09:15 AM - 10:20 AM
10:30 AM - 11:35 AM
10:30 AM - 11:35 AM
Although all sections will cover the same material, each lecturer will present it in a different style. You MUST attend the lecture for which you are registered.
We will use DrRacket/Version 8.3, a programming environment for a family of programming languages. We will use the HtDP teaching languages plus a small number of teachpacks.
We strongly recommend you install DrRacket on your own computer so that you can work on CS 2500 wherever, whenever you like. It is freely available on the web. Please make sure to install the version with the version number mentioned above (if this is not the most recent DrRacket version, click on Download -> All Versions to find it).
DrRacket runs on most popular platforms (Windows, Mac OS X, Linux, and other *nixes). Programs written in the teaching languages have mostly the same behavior on all platforms. You therefore do not need to worry what kind of machine you use when you run your programs.
All that being said, should you have issues installing DrRacket on your machine, you may use the college’s virtual desktop infrastructure. We do, however, strongly recommend installing and using DrRacket on your own computer.
The purpose of the homeworks is to give you hands-on experience with the course material you learned in lecture and lab, as well as to prepare you for the exams. There will be one homework per week, due Thursdays at 9pm.
Make it a high priority to not fall behind on homework: the course is fast-paced and presents new material every lecture day, making catching up harder and harder.
However, we know that your time is not always easily scheduled, and sometimes “stuff happens.” We will therefore allow you to turn in your work up to 48 hours after the deadline, at a 2% per hour penalty. The submission server automatically blocks any submission even 48-hours-and-one-second after the deadline (since the penalty would be 100% at that time). Submitting a fraction of a second after the due time counts as one hour late. The server uses its own clock to determine what time it is, so it is a bad idea to try to sneak in a submission in those last few seconds. In addition, we will drop your lowest homework grade.
Sometimes mistakes can happen and so if you are confused or concerned about feedback, please don’t be afraid to reach out to a member of the instruction team for further explanation. You must submit any requests for regrading (of homework, exams, quizzes) at most 7 days after the feedback was released.
When you have a regrade request you should first reach out to the individual who graded your work. Their name will be attached to their comments on the handin server. If the individual is unable to address your concerns you can approach the course instructor for further assistance.
Starting a few weeks into the semester, you will work on your graded homeworks in assigned pairs (note: pair, not with my friends). Your partner will be a classmate in the same lab as you; your lab TA will assign you the first partner.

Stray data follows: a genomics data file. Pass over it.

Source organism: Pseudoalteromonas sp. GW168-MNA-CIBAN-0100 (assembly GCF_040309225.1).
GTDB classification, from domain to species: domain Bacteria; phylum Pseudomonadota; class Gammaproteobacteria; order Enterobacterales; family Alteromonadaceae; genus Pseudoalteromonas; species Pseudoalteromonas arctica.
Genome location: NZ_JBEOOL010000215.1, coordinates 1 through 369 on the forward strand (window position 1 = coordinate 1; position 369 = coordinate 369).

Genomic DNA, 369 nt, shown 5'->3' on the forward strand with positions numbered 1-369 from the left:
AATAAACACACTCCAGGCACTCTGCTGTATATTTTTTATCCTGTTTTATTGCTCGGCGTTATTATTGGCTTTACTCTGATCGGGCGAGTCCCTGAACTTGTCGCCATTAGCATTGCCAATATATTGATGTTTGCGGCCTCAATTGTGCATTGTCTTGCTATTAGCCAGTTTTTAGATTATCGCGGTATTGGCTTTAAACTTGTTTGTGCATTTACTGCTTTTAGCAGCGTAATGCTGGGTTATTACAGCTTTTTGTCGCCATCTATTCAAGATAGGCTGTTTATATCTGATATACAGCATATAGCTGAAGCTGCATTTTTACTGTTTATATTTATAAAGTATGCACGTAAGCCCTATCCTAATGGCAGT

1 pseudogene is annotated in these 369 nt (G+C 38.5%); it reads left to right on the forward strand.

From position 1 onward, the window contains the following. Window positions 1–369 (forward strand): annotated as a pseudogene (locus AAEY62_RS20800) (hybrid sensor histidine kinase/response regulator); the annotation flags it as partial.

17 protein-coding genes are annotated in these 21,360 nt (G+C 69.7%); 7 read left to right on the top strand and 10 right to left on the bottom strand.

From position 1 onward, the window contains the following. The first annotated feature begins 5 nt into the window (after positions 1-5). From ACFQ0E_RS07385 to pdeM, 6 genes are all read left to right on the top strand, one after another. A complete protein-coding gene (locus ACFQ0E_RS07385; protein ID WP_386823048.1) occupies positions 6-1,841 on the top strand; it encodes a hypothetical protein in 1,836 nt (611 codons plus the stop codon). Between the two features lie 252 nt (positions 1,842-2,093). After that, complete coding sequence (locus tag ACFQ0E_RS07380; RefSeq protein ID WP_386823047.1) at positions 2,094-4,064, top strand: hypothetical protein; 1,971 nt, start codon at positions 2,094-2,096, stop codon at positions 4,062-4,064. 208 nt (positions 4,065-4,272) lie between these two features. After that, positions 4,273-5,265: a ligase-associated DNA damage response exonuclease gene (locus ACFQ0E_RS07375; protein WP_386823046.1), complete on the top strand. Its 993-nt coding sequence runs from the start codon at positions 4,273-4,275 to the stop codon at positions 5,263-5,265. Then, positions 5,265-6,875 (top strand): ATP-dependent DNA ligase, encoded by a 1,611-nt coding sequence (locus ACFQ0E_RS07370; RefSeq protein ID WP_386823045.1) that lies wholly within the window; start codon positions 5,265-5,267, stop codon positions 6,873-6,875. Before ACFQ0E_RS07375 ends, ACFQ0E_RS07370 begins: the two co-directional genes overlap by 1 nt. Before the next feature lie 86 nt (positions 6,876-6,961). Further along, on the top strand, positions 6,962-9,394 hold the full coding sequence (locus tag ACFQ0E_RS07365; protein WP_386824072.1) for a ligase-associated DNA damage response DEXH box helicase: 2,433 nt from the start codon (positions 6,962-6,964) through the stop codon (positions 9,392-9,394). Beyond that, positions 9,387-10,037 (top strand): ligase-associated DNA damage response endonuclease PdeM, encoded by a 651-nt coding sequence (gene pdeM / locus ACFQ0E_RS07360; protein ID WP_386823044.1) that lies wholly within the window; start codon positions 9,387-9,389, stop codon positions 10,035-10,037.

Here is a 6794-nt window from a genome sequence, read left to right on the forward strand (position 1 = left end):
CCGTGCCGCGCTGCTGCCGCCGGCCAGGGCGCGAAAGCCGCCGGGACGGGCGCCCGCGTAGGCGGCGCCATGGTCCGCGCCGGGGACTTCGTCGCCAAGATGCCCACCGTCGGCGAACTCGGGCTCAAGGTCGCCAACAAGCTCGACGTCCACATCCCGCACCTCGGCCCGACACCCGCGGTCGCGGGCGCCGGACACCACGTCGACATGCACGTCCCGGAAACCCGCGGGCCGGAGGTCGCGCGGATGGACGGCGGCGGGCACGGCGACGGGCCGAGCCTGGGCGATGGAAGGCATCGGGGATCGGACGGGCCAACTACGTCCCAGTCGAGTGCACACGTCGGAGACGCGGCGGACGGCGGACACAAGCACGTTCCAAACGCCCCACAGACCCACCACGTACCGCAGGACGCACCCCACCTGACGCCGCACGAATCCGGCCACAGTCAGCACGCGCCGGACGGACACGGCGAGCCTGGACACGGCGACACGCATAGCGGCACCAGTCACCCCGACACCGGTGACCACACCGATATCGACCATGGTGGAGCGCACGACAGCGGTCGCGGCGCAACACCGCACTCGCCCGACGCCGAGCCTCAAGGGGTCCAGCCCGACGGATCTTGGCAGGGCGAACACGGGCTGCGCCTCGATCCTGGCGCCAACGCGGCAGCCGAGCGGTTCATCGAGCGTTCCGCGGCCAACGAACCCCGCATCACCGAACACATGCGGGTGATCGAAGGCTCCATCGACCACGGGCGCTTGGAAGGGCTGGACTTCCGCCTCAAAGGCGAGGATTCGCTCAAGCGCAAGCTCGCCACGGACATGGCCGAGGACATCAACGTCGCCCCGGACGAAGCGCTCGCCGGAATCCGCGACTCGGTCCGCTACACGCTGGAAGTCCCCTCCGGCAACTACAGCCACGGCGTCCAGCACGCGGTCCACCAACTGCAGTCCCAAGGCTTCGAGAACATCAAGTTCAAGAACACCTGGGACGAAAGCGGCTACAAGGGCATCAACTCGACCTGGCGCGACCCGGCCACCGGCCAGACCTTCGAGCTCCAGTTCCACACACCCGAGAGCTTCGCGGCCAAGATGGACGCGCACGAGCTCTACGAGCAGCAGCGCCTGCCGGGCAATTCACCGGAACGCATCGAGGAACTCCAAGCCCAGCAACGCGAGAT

Pair programming means that you and your partner work on the homeworks jointly. You read them together, and you work on the solutions together. One of the labs’ purposes is to teach you how to work in pairs effectively, which will prepare you to be an effective part of a software-development team in your co-op or job. The rough idea is this: One of you plays pilot, the other co-pilot. The pilot guides the discussion, talking through the problem and asking questions about anything that is unclear. The co-pilot works on the keyboard and explains aloud what is going on. After a problem is solved to the satisfaction of both, you switch roles.
The labs start the first week of class, on Friday, January 21.
You cannot attend lab due to unforseen circumstances (e.g. illness).
You are having trouble with your homework partner.
Peter, Madeline, Talal
Nicole, David, Sean, Jonathan
Hamza, Zackary, Asha, Nithin
Sean, Jyaleen, Mariana, Harris
Ryan, Amaiya, Aidan
Harsh, Abijit, Tanya, Elizabeth
You signed up for a lab section during registration. You must attend the lab section for which you are registered.
The purpose of labs is to give you hands-on experience with the actual tools, and to explain some of the principles from lecture with hands-on examples. Some labs will require you to submit your solutions to some of the lab exercises.
In order to submit homeworks and lab quizzes in this class, you will need to have a Khoury account. You are eligible for such an account if you are a Khoury major, or if you are in a Khoury class (such as this one). You can apply for a Khoury account at this link, and you should do so during the first week of class, so that you have the account activated by the day of the first lab.
- 02/24 @ 6pm-8pm :
- 04/14 @ 6pm-8pm :
The exams will test material similar to that assigned in the weekly problem sets. If you can solve every homework problem on your own, you are ready for the exams. If not, you need to work harder to get there.
We will have a very short quiz during most lectures. There will be no makeups for missed quizzes, however, we will only count your 10 best quiz grades.
The exact weights of assignments, quizzes and exams may change during the semester, depending on exactly how many of each we have. We will let you know when we update these weights, and will try to keep it as infrequent as possible.
The grades will computed on an absolute basis: there will be no overall curving. The instructor may choose to curve an individual homework or exam, but please do not bank on such a chance.
The mapping of raw point totals to letter grades is given below. Please note that these grade boundaries may move slightly at the discretion of the instructor, but the grade boundary for A is unlikely to change. Grades are not rounded: for instance, earning a 92.5% does not imply we will round up to a 93% and hence to an A.